There are only a couple things I can say about this movie that are very positive – it was filmed with a fantastic camera. The actual filming was pretty bad – by that I mean a lot of the scenes kind of vibrated up and down, unless it was for a completely stationary shot where they just the camera on a tripod. But the picture quality was great, and the opening footage of random landscaping was absolutely gorgeous. The crew of this movie should think about filming a nature documentary or something.
Second – the cast was all good-looking. Especially the younger actors. And the cat. It was nice to have something pretty to look at during this bore of a film.
Third – the cat’s voice. Eric Robert’s line delivery was better than the other actors’, although it was less emotional. But the particular sound of his voice fit very well with the cat. Plus, early on in the movie, before we learn that the narrator is actually the cat, there’s all these shots of rivers and waterfalls that have Eric Roberts speaking over them, so it looks like the entire land is speaking with his voice. It’s weirdly hilarious, and worth watching the first couple minutes just for that.
But, really, the rest of the film just isn’t worth it. The story is blah, the acting is meh. Maybe if you’re drunk or you’ve got some friends who can make light of any situation, it’s worth a watch. But otherwise, watch something else.
There was this weird gay subtext through the whole movie. I don’t know the sexual orientation of any of the actors, nor do I care, but it especially felt like the teenage son of Family A (the one who can’t swim) was not entirely straight, despite wanting to get the attentions of one particular young lady. In fact, at one point towards the end, the son from Family B, who was much better-built and hunkier than Family A’s son (oh I should probably mention at this point that I can’t remember any of their actual names, other than the dad’s), tears off his clothes except for his swim trunks that he was apparently wearing under his pants, and dives into the pool. The series of shots before, during, and after this, along with the feeling Family A’s son was giving me, made me think the movie was going to take an entirely new direction, but it didn’t. And while I was looking up the director (who has used a whole boatload of different pseudonyms in his directing career), I found a thread where people are discussing how many of his films have gay overtones or characters who seem gay but apparently aren’t.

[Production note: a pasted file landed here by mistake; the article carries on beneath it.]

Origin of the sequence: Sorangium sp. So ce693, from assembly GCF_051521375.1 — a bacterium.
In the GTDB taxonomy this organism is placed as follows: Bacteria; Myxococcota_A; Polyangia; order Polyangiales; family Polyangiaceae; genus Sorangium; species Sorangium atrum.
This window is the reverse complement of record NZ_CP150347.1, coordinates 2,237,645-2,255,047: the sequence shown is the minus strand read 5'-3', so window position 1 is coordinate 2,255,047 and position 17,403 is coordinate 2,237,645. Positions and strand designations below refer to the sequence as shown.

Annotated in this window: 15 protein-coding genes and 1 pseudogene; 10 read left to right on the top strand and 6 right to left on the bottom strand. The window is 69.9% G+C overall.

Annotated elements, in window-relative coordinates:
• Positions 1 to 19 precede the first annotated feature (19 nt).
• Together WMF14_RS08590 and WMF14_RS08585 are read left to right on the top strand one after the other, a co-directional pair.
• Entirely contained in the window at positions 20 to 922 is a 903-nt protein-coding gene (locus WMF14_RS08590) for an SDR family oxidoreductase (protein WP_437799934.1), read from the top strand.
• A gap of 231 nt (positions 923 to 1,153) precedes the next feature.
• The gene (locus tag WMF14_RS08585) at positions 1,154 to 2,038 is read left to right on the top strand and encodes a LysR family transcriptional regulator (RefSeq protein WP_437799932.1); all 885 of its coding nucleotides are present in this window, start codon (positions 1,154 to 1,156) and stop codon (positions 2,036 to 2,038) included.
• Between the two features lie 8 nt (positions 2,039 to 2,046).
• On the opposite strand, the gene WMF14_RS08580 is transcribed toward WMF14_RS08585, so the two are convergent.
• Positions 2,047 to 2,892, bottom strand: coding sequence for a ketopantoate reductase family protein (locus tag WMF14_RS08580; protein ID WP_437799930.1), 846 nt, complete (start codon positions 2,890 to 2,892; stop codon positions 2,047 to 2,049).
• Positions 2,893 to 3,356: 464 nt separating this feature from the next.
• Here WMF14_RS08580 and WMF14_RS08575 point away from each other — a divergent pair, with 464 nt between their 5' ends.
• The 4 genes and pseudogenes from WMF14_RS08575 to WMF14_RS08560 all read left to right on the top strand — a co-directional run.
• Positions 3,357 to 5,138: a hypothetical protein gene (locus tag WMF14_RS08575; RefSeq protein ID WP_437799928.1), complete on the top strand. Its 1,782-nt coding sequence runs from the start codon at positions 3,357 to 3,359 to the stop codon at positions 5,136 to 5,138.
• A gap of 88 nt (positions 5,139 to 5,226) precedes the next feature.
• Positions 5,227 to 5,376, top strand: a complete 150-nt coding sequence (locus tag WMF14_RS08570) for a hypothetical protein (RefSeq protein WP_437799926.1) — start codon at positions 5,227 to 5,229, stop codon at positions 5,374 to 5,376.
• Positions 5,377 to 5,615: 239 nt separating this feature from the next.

Family A lives in a gigantic house. A gigantic, empty house. That has a VW Bug just off the side in the living room. It’s really common for new players of the Sims franchise to build gigantic houses, no matter the size of the family living there, and then to put random decorations and such along the walls. So I feel like that’s what happened with this house – because it’s giant, and has almost nothing besides odd statues, and only two people live in it. But obviously that house must’ve already been built when they went to film this movie (not even big-budget blockbusters with theatrical releases build houses from scratch most of the time, unless they specifically need to), so that just makes the whole thing even weirder.
The credits to this movie are really long. They were at least 3 minutes long, probably more like 6 minutes. This is the despite the fact that almost no one had anything to do with making this movie.
Towards the end, the cat gets hit by a car. He is near death, and we’re told the veterinarian has made him comfortable, with the implication that it’s all he can do until the cat passes on (although if that was the case, couldn’t he just euthanize the cat?). Well, here’s what the cat looks like as it’s dying:
Heart-wrenching. How will he pull through, I just can’t imagine.
And finally, currently in post-production is “A Talking Pony!?!” which sadly is not a sequel. Also the director has a couple other movies under his name that include exclamation points, including a third film that has the “!?!” at the end.